Monday, April 03, 2006

FCC Release Data on Internet Broadband

http://hraunfoss.fcc.gov/edocs_public/attachmatch/DOC-264738A1.doc

FEDERAL COMMUNICATIONS COMMISSION RELEASES DATA ON
HIGH-SPEED SERVICES FOR INTERNET ACCESS

High-Speed Connections to the Internet Increased from
37.9 Million to 42.9 Million Lines in the First Half
of 2005

Washington, D.C. – The Federal Communications
Commission (FCC) today released new data on high-speed
connections to the Internet in the United States.
Twice a year, facilities-based broadband providers
report the number of high-speed connections in service
pursuant to the FCC’s local telephone competition and
broadband data gathering program (FCC Form 477).
Statistics released today reflect data as of June 30,
2005.

All facilities-based providers of high-speed
connections to end users were required to report to
the Commission basic information about their service
offerings and types of customers as of June 30, 2005.
Previously, providers with fewer than 250 high-speed
connections in service in a particular state were not
required to report data for that state. More than
twice as many holding companies and unaffiliated
entities reported information about high-speed
connections as of June 30, 2005 as had reported six
months earlier.

For reporting purposes, high-speed lines are
connections that deliver services at speeds exceeding
200 kilobits per second (kbps) in at least one
direction, while advanced services lines are
connections that deliver services at speeds exceeding
200 kbps in both directions. The June 30, 2005 data
provide more information about the “speeds” of
advanced services lines and finer distinctions among
technologies than previously reported. They also
enable, for the first time in this data collection,
estimation of the extent to which high-speed Digital
Subscriber Line (DSL) connections are available to
households residing in the areas served by incumbent
local exchange carriers (ILECs) and the extent to
which high-speed cable modem service is available to
households residing in the areas served by cable TV
systems.

1) Advanced Services Lines

· Advanced services lines, which deliver
services at speeds exceeding 200 kbps in both
directions, increased by 31% during the first half of
2005, from 28.9 million to 37.7 million, compared to a
23% increase, from 23.5 million to 28.9 million lines,
during the second half of 2004. For the full twelve
month period ending June 30, 2005, advanced services
lines increased 60% (or 14.2 million lines).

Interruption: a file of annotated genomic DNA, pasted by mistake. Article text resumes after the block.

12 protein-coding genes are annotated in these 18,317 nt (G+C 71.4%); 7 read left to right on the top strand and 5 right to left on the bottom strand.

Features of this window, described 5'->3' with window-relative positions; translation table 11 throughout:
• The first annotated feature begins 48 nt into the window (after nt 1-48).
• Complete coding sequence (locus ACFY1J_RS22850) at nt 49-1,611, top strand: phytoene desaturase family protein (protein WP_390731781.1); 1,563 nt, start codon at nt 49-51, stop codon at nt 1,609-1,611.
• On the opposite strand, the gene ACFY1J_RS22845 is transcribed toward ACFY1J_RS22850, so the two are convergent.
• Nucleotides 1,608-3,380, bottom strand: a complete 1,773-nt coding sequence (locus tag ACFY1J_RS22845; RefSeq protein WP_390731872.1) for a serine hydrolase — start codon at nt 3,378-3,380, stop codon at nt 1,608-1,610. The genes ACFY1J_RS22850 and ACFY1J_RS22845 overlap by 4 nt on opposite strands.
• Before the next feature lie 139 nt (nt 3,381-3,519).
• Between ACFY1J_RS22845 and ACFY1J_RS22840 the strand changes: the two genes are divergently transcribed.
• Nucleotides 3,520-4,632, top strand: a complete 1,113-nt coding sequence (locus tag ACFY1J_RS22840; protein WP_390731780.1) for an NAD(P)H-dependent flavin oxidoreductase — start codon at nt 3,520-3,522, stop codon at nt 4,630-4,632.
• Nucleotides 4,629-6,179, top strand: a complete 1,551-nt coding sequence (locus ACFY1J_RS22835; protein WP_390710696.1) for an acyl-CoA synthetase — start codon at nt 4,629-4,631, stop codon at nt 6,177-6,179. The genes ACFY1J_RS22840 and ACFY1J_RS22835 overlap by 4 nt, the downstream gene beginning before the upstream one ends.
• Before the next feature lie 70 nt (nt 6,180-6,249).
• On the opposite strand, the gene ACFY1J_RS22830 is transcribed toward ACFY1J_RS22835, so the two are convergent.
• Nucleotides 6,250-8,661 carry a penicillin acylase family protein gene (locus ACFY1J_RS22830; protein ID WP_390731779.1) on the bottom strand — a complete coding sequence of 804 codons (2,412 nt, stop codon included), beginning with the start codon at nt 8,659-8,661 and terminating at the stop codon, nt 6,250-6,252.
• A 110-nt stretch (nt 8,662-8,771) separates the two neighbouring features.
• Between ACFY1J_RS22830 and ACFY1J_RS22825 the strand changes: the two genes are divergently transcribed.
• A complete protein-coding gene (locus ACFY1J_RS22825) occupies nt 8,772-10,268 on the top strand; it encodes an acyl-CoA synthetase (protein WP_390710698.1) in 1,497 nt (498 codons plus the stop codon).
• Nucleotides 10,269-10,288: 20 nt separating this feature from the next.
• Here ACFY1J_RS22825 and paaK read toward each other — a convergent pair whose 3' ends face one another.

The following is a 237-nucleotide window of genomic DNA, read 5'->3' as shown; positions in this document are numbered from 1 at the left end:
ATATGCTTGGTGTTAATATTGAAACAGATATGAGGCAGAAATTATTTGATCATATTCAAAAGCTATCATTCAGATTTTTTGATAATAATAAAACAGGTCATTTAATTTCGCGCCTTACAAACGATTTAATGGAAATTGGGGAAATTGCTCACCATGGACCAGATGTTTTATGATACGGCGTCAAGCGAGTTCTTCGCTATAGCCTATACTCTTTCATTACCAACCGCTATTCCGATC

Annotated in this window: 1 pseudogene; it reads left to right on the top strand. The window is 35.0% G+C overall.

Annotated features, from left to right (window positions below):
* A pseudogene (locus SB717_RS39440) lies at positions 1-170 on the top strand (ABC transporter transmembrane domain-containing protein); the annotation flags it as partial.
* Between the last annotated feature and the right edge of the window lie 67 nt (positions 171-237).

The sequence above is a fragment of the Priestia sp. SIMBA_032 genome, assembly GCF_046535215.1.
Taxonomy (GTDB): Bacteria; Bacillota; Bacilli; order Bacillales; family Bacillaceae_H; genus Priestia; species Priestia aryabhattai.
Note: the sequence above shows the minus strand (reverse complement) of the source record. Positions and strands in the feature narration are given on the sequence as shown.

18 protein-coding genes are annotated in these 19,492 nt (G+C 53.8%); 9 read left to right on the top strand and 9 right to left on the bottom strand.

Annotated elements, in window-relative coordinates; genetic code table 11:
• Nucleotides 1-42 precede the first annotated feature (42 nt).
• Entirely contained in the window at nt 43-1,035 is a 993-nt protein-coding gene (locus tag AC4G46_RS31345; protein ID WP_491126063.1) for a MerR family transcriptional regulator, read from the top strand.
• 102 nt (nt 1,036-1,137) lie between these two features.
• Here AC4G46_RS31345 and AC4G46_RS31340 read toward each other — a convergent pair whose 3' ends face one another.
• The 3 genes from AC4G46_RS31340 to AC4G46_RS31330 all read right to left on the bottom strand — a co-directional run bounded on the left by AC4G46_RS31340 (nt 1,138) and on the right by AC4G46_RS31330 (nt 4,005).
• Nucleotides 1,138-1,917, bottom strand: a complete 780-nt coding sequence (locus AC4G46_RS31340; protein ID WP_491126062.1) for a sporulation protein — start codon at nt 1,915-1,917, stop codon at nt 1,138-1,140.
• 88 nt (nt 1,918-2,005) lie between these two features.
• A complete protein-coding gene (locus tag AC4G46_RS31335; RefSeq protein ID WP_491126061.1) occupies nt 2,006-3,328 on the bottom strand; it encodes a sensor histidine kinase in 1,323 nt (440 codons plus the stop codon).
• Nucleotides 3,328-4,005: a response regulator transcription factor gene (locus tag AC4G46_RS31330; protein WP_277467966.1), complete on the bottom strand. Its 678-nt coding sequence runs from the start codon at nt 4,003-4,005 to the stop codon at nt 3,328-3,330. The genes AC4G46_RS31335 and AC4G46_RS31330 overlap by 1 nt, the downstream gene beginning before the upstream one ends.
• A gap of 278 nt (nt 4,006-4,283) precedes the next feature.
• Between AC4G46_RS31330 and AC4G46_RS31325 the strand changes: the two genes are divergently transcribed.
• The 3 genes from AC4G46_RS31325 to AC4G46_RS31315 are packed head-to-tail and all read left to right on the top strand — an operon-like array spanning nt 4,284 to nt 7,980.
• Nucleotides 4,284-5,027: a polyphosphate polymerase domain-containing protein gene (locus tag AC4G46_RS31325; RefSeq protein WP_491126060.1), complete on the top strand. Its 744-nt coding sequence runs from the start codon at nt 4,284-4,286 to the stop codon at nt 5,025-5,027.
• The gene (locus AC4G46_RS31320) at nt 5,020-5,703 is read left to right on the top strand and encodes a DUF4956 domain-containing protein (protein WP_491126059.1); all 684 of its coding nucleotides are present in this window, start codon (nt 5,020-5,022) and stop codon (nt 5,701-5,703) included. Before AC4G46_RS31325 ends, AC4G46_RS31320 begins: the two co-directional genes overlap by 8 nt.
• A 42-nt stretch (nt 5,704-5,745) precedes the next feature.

· Of the 37.7 million advanced services lines
reported as of June 30, 2005, 61.8% were at least 2.5
mbps in the faster direction and 38.2% were slower
than 2.5 mbps in the faster direction.

· Of the 37.7 million advanced services
lines, 34.3 million served primarily residential end
users. Cable modem service represented 64.9% of these
lines while 33.9% were asymmetric DSL (ADSL)
connections, 0.5% were symmetric DSL (SDSL) or
traditional wireline connections, 0.2% were fiber
connections to the end user premises, and 0.5% used
other types of technology including satellite,
terrestrial fixed or mobile wireless (on a licensed or
unlicensed basis), and electric power line.

2) High-Speed Lines

· High-speed lines, which encompass advanced
services lines and also lines that deliver services at
speeds exceeding 200 kbps in one, but not both,
directions, increased by 13% during the first half of
2005, from 37.9 million to 42.9 million lines in
service, compared to a 17% increase, from 32.5 million
to 37.9 million lines, during the second half of 2004.
For the full twelve month period ending June 30,
2005, high-speed lines increased by 32% (or 10.4
million lines).

· Of the 42.9 million total high-speed lines
reported as of June 30, 2005, 38.5 million served
primarily residential end users. Cable modem service
represented 61.0% of these lines while 37.2% were ADSL
connections, 0.4% were SDSL or traditional wireline
connections, 0.2% were fiber connections to the end
user premises, and 1.1% used other types of technology
including satellite, terrestrial fixed or mobile
wireless (on a licensed or unlicensed basis), and
electric power line.

3) Geographic Coverage

· As a nationwide average, we estimate that
high-speed DSL connections were available to 76% of
the households to whom ILECs could provide local
telephone service as of June 30, 2005, and that
high-speed cable modem service was available to 91% of
the households to whom cable system operators could
provide cable TV service.

· Providers list the Zip Codes in which they
have at least one high-speed connection in service to
an end user, and 98% of Zip Codes were on the list of
at least one provider. Our analysis indicates that
more than 99% of the nation’s population lives in
those Zip Codes. The most widely reported
technologies by this measure were satellite (with at
least some presence reported in 86% of Zip Codes),
ADSL (in 78% of Zip Codes), and cable modem (in 62% of
Zip Codes). ADSL and/or cable modem connections were
reported to be present in 85% of Zip Codes.

The summary statistics released today also
include state-by-state information, and population
density and household income information ranked by Zip
Codes. As additional information becomes available,
it will be posted on the Commission’s Internet site.

The report is available for reference in the FCC’s
Reference Information Center, Courtyard Level, 445
12th Street, SW, Washington, DC. Copies may be
purchased by calling Best Copy and Printing, Inc. at
(800) 378-3160. The report can also be downloaded
from the Wireline Competition Bureau Statistical
Reports Internet site at www.fcc.gov/wcb/stats.

- FCC -

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